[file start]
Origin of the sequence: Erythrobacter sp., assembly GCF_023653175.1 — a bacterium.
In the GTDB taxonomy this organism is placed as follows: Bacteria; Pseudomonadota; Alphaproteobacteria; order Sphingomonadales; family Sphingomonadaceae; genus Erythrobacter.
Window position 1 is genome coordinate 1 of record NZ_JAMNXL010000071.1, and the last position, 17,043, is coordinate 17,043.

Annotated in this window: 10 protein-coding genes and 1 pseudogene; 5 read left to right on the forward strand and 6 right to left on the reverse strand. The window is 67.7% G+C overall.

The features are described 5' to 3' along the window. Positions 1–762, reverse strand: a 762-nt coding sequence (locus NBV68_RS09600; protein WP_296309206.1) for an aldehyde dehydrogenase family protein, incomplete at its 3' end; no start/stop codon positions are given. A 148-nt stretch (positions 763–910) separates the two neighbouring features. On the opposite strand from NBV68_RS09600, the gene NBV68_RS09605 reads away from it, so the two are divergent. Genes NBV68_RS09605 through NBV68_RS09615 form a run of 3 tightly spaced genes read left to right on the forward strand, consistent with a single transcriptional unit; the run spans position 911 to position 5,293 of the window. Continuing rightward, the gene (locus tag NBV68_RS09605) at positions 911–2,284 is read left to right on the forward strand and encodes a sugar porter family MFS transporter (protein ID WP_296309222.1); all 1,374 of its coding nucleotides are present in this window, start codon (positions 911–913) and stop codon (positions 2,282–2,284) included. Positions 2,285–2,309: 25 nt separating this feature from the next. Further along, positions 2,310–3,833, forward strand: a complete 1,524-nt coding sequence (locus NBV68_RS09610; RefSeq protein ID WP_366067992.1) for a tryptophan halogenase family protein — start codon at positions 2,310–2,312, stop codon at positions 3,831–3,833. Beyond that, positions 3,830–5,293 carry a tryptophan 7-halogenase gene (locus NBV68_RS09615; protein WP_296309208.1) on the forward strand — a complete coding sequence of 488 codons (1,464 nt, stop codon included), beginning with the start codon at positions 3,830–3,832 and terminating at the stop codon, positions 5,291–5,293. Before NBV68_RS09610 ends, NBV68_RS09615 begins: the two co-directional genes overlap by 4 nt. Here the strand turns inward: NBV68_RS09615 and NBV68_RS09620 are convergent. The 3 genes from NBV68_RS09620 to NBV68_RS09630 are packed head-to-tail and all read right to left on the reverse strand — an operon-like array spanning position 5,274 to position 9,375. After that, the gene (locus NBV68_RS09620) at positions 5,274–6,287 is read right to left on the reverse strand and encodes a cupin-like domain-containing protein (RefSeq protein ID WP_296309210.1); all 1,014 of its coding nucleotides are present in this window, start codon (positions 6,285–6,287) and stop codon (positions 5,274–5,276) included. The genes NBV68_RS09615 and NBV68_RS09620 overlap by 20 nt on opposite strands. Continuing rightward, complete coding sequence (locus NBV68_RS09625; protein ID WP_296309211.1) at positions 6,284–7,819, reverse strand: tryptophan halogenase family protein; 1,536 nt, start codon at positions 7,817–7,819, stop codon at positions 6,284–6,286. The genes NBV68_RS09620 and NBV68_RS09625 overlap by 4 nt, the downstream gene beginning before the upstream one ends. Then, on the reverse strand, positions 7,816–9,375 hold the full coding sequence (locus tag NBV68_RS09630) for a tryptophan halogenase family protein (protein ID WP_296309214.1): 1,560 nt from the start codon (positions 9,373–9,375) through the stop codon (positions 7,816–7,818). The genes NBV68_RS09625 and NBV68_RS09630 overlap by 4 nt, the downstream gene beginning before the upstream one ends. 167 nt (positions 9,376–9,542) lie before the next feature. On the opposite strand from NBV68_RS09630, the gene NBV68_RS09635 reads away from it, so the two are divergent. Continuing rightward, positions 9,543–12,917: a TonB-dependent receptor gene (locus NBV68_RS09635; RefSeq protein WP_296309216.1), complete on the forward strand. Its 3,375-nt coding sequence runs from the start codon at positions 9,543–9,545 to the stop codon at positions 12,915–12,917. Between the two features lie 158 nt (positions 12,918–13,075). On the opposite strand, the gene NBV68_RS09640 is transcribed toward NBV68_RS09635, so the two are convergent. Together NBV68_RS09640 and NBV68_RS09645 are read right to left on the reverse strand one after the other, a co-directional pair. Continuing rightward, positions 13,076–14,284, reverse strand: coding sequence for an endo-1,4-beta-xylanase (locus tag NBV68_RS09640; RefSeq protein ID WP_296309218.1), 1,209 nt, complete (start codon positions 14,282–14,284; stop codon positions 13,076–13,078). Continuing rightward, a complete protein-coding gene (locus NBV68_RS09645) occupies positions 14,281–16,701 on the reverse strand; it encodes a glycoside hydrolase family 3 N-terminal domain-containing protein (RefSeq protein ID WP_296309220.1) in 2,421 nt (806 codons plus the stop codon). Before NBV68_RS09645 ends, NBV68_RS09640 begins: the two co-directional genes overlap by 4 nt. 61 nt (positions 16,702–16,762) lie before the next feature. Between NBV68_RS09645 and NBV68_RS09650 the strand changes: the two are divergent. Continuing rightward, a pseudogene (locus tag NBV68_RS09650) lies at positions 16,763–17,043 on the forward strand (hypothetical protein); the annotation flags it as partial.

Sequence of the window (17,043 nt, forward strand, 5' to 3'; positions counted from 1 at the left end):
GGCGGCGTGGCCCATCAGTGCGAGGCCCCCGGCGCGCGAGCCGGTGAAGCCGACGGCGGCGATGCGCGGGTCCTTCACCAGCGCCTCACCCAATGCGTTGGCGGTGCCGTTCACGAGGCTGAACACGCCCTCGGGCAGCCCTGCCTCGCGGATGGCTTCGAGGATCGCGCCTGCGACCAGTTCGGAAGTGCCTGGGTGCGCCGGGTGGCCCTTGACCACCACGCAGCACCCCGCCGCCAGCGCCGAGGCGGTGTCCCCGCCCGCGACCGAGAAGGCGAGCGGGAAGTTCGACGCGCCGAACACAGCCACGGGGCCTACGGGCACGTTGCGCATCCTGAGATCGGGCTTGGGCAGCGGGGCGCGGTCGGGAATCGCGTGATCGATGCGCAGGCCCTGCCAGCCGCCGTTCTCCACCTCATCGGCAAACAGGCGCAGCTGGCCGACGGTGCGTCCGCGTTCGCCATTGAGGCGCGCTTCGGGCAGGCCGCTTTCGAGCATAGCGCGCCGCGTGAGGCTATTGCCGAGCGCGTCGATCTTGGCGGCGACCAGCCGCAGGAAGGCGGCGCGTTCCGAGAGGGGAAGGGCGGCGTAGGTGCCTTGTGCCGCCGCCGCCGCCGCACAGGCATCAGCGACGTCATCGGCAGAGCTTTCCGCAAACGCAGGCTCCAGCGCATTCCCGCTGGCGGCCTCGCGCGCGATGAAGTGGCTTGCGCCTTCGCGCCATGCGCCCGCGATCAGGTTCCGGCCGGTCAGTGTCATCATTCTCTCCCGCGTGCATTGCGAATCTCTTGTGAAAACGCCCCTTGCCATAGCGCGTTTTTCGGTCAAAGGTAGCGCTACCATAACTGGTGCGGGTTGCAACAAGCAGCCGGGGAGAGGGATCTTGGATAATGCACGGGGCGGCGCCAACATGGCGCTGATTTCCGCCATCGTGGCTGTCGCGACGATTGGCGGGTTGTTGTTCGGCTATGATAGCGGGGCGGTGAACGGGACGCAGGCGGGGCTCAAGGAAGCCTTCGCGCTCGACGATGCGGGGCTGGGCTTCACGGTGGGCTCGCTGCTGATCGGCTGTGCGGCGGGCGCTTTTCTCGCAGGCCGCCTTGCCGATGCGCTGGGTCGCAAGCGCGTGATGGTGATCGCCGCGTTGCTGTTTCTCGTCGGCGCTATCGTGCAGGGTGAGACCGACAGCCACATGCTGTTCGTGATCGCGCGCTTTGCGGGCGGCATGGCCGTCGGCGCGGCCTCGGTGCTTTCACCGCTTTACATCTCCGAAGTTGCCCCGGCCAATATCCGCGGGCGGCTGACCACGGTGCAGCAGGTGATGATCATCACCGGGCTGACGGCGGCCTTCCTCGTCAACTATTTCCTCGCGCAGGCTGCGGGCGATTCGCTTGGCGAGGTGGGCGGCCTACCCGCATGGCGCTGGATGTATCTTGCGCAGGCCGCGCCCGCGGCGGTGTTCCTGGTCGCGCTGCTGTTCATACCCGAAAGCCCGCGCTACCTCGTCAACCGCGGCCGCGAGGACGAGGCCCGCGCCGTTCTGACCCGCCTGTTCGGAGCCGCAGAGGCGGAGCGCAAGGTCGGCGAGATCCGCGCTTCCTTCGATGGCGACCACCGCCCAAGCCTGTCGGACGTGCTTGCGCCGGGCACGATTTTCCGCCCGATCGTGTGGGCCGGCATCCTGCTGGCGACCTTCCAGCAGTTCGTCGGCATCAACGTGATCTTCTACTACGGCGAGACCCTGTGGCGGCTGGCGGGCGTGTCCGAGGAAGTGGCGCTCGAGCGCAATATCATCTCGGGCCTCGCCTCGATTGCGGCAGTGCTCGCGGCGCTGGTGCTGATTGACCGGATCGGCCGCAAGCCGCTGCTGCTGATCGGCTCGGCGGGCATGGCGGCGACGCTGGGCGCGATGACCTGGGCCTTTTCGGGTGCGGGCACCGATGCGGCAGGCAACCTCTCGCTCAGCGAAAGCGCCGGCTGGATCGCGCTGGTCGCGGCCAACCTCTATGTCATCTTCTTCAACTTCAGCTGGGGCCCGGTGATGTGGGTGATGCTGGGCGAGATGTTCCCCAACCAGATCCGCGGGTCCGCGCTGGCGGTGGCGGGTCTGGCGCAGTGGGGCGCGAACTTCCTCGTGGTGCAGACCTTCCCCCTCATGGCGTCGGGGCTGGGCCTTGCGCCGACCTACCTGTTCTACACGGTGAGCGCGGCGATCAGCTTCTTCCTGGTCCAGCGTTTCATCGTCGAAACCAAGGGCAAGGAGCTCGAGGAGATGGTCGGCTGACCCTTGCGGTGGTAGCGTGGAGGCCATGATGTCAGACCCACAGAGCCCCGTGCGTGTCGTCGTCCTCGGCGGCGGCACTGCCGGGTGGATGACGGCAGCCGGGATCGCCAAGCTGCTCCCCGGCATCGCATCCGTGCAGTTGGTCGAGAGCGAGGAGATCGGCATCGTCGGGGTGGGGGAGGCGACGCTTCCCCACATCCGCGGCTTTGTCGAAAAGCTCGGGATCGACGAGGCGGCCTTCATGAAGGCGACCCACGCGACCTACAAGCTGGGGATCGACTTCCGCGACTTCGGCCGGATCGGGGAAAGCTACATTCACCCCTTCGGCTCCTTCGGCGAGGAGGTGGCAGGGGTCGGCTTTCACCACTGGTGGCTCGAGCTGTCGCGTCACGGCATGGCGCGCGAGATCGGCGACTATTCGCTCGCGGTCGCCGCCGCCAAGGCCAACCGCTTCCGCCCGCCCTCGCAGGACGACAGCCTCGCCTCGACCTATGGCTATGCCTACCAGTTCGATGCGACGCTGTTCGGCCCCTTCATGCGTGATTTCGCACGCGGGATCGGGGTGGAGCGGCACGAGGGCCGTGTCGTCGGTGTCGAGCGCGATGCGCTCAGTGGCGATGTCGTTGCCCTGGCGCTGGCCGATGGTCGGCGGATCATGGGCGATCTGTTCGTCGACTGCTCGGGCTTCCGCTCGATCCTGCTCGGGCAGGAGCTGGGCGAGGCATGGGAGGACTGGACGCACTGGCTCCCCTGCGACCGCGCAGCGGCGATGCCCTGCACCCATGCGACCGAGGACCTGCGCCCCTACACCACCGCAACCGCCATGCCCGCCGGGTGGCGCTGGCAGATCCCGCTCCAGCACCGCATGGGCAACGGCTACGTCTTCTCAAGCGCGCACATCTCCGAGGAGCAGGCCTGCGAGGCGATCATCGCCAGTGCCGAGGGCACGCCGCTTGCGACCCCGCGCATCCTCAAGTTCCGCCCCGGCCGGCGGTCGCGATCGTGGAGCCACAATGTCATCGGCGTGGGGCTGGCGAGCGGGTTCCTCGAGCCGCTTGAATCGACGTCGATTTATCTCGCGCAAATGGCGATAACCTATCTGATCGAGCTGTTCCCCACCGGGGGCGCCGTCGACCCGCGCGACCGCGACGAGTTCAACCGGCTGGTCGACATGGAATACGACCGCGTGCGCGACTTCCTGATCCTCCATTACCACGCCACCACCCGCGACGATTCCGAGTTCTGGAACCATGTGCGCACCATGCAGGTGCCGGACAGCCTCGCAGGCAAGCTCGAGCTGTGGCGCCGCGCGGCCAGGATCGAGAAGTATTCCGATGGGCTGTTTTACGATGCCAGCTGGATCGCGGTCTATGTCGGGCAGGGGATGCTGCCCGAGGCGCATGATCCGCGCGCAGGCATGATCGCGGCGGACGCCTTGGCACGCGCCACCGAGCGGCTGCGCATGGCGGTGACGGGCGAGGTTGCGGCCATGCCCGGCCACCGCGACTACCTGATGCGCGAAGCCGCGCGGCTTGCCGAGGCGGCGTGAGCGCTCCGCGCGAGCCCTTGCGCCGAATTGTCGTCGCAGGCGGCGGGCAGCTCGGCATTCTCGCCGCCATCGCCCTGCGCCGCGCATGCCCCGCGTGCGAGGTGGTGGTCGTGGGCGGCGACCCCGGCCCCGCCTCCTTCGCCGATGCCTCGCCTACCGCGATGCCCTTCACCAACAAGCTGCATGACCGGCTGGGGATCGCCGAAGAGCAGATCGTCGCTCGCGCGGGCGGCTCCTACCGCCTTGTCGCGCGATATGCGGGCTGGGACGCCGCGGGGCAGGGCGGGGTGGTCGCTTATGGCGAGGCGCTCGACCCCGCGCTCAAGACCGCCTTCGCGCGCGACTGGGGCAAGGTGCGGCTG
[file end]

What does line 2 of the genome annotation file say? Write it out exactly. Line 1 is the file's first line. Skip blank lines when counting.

In the GTDB taxonomy this organism is placed as follows: Bacteria; Pseudomonadota; Alphaproteobacteria; order Sphingomonadales; family Sphingomonadaceae; genus Erythrobacter.